Welcome to part three of our decluttering series, “Order out of Chaos.” In this installment, our certified feng shui and decluttering expert Andrea Gerasimo takes on the pantry of Experience Life’s health and nutrition editor, Anjula Razdan.
One of Razdan’s chief complaints was having inadequate clear space to cook for her family. Her other pet peeve: Food wasted as the result of languishing too long in a crowded and chaotic fridge. “Having food go bad is an energetic downer,” says Gerasimo, but it’s almost inevitable in a kitchen that doesn’t support the creative energy or practical tasks of cooking. The goal here, she notes, is to create order and beauty while removing barriers to action. “Whenever we reduce the resistance we experience in daily life,” says Gerasimo, “we increase our sense of freedom.”
1. Real Estate Reclaimed
The “before” scene in Razdan’s pantry cupboards is pretty typical of a busy family kitchen: multiple jars and boxes jammed together in no particular order, making it difficult to see at a glance what’s available.
Gerasimo begins with a “search and rescue” mission, removing everything from the countertops, cupboards and fridge surfaces. She and Razdan sort items into three categories: “keep and organize” (food, containers); “give away” (rarely used gadgets, dishes and small appliances); and “toss”(anything moldy or past its prime — like the eight-year-old bottle of mango salsa that crashes to the floor during sorting).
Next, Gerasimo sets about reclaiming the pantry’s “prime real estate” and repurposing it for frequent uses. A rarely used coffeemaker and blender move from pantry counter to low cupboard, making way for glass jars filled with rice and beans Razdan cooks with regularly, but had been scooping from large bags that lived on the top of the fridge, out of comfortable reach. “We’re striving to create a sense of order here, but also a sense of ease,” says Gerasimo.
2. User-Friendly Systems
The situation in the refrigerator was much like the cupboards: a lot of items packed close, with no system for finding things easily and no receptive space.
Gerasimo’s second mission involves removing the entire contents of the fridge into boxes and separating it into three categories: “keep,” “toss” and “toss after emptying recyclable containers.” An empty fridge is much easier to clean, she explains (the entire interior gets a thorough scrubbing), and also easier to restructure (by changing shelf heights and reorganizing shelves and bins).
Gerasimo’s goal is to set up user-friendly systems: a designated shelf for daily-use items like bread and eggs, a dedicated drawer for greens so they don’t get smashed beneath other vegetables, and a regular spot for leftovers so they get eaten on schedule. Storing leftovers in glass containers makes it easier to identify what you have on hand, Gerasimo notes. Food displayed under glass is also more visually appealing than when it’s stored in plastic or tin foil, and it’s less likely to take on odors or go bad as quickly.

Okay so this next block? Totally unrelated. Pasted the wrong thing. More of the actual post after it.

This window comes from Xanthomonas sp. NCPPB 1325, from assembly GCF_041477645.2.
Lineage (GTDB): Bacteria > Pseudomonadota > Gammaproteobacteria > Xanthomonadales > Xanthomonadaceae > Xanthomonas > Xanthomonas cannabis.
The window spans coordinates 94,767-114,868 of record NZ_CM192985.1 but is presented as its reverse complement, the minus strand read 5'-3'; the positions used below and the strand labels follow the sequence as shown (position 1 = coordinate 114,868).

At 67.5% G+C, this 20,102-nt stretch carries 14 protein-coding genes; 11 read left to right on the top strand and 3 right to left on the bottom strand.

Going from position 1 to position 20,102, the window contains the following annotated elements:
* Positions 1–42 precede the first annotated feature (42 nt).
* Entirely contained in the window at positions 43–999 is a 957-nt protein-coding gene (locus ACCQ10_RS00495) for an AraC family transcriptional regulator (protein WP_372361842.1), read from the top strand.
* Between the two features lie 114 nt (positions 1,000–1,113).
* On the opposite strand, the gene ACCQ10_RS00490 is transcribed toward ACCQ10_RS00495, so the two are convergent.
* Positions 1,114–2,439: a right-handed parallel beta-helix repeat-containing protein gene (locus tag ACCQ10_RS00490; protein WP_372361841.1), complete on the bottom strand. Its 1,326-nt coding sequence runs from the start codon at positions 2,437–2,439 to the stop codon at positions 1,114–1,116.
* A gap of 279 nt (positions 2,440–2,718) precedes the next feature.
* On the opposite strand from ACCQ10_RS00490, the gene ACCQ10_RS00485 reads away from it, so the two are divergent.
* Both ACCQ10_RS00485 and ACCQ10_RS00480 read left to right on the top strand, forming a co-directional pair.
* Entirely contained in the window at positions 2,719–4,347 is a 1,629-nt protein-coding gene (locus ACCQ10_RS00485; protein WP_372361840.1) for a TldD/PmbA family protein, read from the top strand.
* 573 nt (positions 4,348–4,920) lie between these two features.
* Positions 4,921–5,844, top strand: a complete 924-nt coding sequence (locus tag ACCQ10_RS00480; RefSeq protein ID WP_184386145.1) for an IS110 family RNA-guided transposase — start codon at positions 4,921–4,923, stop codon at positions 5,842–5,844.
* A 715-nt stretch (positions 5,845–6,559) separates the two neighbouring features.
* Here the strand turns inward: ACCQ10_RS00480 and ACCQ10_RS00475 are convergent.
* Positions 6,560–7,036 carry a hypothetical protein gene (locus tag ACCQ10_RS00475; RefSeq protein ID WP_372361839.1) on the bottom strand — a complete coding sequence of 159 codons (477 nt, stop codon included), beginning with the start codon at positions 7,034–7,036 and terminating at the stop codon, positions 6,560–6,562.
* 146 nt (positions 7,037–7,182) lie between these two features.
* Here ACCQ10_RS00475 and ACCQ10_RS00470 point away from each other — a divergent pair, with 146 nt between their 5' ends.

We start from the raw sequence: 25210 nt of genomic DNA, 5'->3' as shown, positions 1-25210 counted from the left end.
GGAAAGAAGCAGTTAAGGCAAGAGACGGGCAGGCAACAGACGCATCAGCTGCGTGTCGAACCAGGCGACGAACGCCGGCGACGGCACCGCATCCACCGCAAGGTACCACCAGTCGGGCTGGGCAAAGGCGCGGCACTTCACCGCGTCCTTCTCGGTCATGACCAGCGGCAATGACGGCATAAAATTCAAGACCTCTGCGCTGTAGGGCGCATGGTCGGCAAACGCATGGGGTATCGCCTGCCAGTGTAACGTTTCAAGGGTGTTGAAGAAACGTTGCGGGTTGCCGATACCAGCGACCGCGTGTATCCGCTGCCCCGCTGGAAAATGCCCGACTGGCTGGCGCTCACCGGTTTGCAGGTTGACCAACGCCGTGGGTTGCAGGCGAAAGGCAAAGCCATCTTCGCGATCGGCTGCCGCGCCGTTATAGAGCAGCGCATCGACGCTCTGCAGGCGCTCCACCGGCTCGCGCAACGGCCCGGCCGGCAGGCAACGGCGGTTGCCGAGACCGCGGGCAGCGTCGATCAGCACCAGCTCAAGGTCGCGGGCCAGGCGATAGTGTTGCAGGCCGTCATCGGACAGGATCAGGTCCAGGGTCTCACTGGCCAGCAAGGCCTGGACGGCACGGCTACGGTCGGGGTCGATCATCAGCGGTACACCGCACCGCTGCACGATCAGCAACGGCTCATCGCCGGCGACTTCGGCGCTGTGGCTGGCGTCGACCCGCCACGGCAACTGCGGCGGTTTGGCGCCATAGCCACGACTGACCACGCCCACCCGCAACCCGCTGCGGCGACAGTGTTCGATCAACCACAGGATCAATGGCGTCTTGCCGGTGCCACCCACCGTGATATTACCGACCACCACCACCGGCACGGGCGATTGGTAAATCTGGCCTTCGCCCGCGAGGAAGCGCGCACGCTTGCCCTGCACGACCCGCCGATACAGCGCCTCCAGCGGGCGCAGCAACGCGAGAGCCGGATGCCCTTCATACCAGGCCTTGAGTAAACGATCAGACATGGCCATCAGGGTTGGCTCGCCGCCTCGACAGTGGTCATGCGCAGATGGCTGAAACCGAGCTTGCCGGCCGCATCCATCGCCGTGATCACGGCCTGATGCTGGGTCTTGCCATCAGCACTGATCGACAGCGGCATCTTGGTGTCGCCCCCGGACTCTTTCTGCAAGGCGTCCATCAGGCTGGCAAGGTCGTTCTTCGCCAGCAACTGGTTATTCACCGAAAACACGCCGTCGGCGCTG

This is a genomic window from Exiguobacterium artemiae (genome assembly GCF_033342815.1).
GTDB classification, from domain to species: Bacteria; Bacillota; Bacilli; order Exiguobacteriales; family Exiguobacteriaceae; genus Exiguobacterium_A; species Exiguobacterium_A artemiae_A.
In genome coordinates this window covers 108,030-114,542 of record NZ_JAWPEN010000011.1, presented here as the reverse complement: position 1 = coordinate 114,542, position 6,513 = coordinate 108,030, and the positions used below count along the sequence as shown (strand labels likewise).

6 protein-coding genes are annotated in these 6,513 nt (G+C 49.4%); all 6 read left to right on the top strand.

3. Sense of Clarity
Valuable counter space is made available for food prep, and corners, formerly magnets for clutter, are now “defended” by pretty jars of grains and beans. The refurbished pantry hosts a number of user-friendly systems. Shelves are arranged according to frequency of use: The bottom level holds quick-grab items like crackers and tea; staples like pasta, oils and canned beans live on the second shelf; and the top shelves hold “one-grab” items (like spare jars of mustard) that will move to the fridge once opened, or (like sauces) be eaten all at one time. Gerasimo gathers assorted packages of pasta into a basket, making them easy to pull from the shelf and see all at once, while also reducing the risk of spills.
The top of the fridge, which had become a notorious catch-all zone for homeless objects, is cleared and graced by a plant and decorative pitcher, giving the family’s eyes a pleasing place to land on entering — and serving as a gentle reminder that this surface is now off-limits for dumping.
4. Creating Convenience
In Razdan’s fridge, items generally got stuffed wherever they’d fit. Gerasimo’s goal was to give the most frequently used items, like bread, eggs and milk, a “home” where they would be easier to find and reach.
Leftovers occupy the bottom shelf. Beverages are consigned to top, left. Based on Razdan’s real-life needs, the butter shelf in the door now holds quick-grab foods like cut fruit, and the rest of the door stores “inspirational” items, like condiments and sauces, that make her feel more inclined to cook.
Crispers, Gerasimo notes, have a way of putting veggies and fruits “out of sight, out of mind.” Particularly if they’re all jumbled up. Using one drawer for delicate fruits and greens, one for harder veggies, can help. So can storing large, sturdy vegetables like cabbage on the bottom shelf, where they can be easily moved aside to access jars in back. But the real key is actively looking at what you have, she says, both before cooking and before heading to the store. “Set up your kitchen well,” says Gerasimo, “and you’re set to cook and eat well, too.”